But a few elements Wednesday had changed since the 2011 affair: The heat was replaced by the threat of rain, and last year’s tease of a tough Senate Republican primary gave way to a consensus that November’s general election will almost certainly feature former governors George Allen (R) and Timothy M. Kaine (D).
And one more thing was different this year: There were no Democrats.
“The real reason that I love the Shad Planking so much is it really is the preeminent, the best bipartisan political event in the entire commonwealth of Virginia,” said Allen, the featured speaker Wednesday.
The event does have a bipartisan history; like Virginia as a whole, it used to be dominated by Democrats, and in recent years, Sen. Mark Warner (D), Rep. Robert C. “Bobby” Scott (D) and gubernatorial hopeful Terry McAuliffe (D) all made appearances. But none of the three came this year; nor did any other prominent Democrats have booths set up at the event.
And Kaine, who faces no competition for the Democratic nod in the contest to succeed retiring Sen. James Webb (D), skipped it for the second consecutive year. He was invited to speak, but the deadline passed without him accepting the invite. (Kaine’s campaign said at the time it was unaware there was a deadline.)
“Governor Kaine has already campaigned in the region, as recently as last week, and will campaign again there many times between now and Election Day,” said spokeswoman Brandi Hoffine. Instead, Kaine spent Wednesday holding economic roundtables in Norfolk and Chesterfield, and collecting the endorsement of a veterans group, VETPAC.
Robert W. Bain, the Wakefield Ruritan Club chairman and event organizer, said he was disappointed by the lack of Democrats at the gathering, which raises money for local causes.
“We’d love to have them,” he said. “It helps us sell more tickets, and obviously that’s what I’m all about — ticket sales.”
Shad Planking began in the 1930s, as the official history describes it, “as a small gathering of friends to celebrate the James River running of shad — the oily, bony fish smoked for the occasion on wood planks over an open flame.”
The festival has been run by the Wakefield Ruritan Club in Sussex County since 1949, gradually becoming a larger part of the state’s political firmament and changing along with it. The formerly all-white, all-male enclave has become somewhat more diverse over the years.
Bain acknowledged that it “seemed to be a conservative-type crowd” on Wednesday. “I don’t know what we could do to make it more appealing to them,” he said of Democrats.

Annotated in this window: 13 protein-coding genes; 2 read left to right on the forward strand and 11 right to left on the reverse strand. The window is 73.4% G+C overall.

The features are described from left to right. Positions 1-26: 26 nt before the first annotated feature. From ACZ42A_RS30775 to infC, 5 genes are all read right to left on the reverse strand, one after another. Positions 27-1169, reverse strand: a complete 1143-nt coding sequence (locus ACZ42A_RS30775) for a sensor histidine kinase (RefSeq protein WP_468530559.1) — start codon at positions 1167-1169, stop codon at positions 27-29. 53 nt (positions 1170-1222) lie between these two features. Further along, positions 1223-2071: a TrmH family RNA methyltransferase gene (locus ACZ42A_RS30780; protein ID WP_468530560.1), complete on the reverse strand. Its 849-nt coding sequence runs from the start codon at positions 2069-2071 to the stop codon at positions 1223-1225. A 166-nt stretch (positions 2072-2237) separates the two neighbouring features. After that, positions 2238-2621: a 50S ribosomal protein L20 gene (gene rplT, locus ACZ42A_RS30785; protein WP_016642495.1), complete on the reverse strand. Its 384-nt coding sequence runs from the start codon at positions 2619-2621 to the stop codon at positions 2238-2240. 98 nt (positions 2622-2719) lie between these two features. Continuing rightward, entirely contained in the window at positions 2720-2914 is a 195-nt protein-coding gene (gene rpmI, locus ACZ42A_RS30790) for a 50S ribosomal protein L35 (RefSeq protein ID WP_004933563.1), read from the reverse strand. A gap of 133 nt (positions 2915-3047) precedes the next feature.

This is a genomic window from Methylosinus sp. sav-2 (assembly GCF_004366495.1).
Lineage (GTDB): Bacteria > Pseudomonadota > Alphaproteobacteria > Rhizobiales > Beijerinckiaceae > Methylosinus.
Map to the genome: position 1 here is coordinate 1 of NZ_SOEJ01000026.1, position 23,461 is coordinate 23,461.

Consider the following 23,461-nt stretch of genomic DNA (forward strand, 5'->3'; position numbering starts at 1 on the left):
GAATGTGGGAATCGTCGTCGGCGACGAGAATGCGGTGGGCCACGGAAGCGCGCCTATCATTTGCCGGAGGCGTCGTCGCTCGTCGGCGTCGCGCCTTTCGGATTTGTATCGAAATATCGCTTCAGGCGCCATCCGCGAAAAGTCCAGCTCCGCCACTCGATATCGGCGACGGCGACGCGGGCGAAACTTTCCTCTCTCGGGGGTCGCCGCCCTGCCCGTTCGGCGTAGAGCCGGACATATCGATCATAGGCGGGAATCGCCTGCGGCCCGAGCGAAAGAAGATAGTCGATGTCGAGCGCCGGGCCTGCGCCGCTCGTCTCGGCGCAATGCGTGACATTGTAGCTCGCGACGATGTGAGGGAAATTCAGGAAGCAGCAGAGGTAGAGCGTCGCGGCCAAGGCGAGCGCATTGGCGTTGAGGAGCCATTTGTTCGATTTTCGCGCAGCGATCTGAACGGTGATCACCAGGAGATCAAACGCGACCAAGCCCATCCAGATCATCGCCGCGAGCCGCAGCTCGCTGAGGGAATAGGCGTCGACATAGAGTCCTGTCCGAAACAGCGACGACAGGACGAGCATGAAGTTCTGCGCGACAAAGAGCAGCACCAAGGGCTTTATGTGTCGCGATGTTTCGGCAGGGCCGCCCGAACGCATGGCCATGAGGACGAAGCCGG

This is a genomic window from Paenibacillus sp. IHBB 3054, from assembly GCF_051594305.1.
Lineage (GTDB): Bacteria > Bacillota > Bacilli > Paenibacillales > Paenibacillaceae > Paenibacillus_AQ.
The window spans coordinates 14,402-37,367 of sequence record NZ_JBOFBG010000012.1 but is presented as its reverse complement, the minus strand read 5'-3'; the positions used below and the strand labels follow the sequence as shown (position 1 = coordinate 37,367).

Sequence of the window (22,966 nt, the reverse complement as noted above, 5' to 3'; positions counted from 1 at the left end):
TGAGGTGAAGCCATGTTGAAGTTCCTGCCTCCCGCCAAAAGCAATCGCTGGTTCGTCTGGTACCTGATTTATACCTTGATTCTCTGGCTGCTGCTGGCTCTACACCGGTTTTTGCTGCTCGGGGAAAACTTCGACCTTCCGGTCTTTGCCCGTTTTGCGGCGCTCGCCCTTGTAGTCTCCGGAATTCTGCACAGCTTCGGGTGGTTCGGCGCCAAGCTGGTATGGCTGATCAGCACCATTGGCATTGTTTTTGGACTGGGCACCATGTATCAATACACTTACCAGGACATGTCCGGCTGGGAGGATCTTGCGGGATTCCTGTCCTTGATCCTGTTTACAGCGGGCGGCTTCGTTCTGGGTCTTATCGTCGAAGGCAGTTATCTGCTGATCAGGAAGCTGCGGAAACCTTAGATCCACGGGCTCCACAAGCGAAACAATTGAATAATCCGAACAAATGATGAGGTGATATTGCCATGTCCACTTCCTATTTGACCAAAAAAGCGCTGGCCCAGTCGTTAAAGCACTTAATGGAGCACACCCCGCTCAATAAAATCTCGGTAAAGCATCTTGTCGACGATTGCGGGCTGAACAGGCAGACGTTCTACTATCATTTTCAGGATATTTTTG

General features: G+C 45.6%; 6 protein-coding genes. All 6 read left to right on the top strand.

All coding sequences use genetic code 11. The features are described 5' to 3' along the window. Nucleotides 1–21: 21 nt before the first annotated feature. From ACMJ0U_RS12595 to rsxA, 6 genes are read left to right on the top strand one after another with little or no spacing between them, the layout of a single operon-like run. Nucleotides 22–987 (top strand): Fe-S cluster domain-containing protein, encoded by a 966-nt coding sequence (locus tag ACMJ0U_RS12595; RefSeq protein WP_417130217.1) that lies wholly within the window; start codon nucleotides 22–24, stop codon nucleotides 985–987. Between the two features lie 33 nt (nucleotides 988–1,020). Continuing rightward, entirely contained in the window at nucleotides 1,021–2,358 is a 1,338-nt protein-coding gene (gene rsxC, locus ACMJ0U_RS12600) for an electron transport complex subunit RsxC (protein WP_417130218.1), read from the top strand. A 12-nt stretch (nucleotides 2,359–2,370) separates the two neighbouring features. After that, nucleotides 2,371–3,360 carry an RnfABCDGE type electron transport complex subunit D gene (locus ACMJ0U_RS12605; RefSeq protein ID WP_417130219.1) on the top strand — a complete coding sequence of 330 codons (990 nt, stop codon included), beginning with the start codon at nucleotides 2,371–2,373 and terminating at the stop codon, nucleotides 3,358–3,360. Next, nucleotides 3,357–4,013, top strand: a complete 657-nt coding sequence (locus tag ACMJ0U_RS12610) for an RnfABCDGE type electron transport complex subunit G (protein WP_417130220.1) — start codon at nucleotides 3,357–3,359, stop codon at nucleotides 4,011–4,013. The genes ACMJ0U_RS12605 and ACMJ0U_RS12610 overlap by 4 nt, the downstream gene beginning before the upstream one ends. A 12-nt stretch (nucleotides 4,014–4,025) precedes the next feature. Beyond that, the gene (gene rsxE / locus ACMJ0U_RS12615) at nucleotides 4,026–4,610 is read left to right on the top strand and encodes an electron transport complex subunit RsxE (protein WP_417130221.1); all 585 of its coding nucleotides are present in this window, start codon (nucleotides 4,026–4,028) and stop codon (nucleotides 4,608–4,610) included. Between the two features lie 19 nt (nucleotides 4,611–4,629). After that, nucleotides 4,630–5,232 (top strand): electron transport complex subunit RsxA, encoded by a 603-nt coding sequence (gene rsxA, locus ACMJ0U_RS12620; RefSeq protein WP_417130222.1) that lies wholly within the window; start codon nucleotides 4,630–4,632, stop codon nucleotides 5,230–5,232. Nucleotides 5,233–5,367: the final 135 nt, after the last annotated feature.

Even with the lack of big names from one side of the aisle and overcast weather, the event still attracted nearly 2,000 people, Bain estimated. Organizers said they served about 1,200 pounds of shad, 1,000 pounds of fried whiting and 800 pounds of coleslaw.
Allen’s three GOP opponents — Bishop Earl Jackson, Del. Robert Marshall (Prince William) and former Virginia Tea Party Patriots head Jamie Radtke — all had a presence, but none could match the crowd-drawing power of the former governor and senator.
The festival has long been seen as a barometer of a campaign’s organizational prowess, as candidates compete to bring the most signs, volunteers and knickknacks to the party. (In a twist, Allen said he decided to forgo “the sign wars” this year, instead presenting a $2,500 check to the Ruritan Club because it was a better way to spend the money.)
Most candidates provided beer, while Jackson’s booth served Virginia tea — sweet and unsweetened. Radtke gave out Dum Dums lollipops, she said, because people in Washington “think we’re a bunch of suckers.”
Unlike last year, when many Republican Shad-goers were entertaining the notion of voting for someone else, the 2012 crowd seemed to view Allen as the all-but-certain winner in the June 12 primary and were already looking ahead to November.
“I think he’s definitely going to be the candidate,” said Michael Harrison, an Allen supporter who runs a hardwood-flooring business in Richmond.
Ryland Ford, the owner of a Dairy Queen in Hanover County, agreed. “I don’t think Allen has any real strong competitors,” Ford said.
The other candidates did have some support. Grayson Jennings, a member of the Sons of Confederate Veterans, stood in the scrum surrounding Allen with a Radtke sign in one hand and a Confederate flag in the other.
Jennings said he thought Allen could be beaten “if a few more people wake up.”
“Right now, we have too many uninformed people voting,” he said.
Among the Republican field, only Allen was invited to address the crowd. Bain said it wasn’t practical to have all the candidates speak. “We asked Kaine and Allen primarily due to the fact that they were former governors,” he said.
For her part, Radtke said she was unconcerned by the lack of a speaking invitation, and she was happy with the feedback she got at the event. “Last year, I was a new face, and this year, people have been coming up to me and saying, ‘It’s so great to see you,’ ” she said.
Marshall, who was absent because of the General Assembly special session, said in a phone interview Tuesday that he also didn’t care about being kept off the speaking dais.
“I’ve got to do the work of the people in Richmond, so if I’m not invited, that’s fine,” he said. “That’s not the only vote-getting venue in the state.”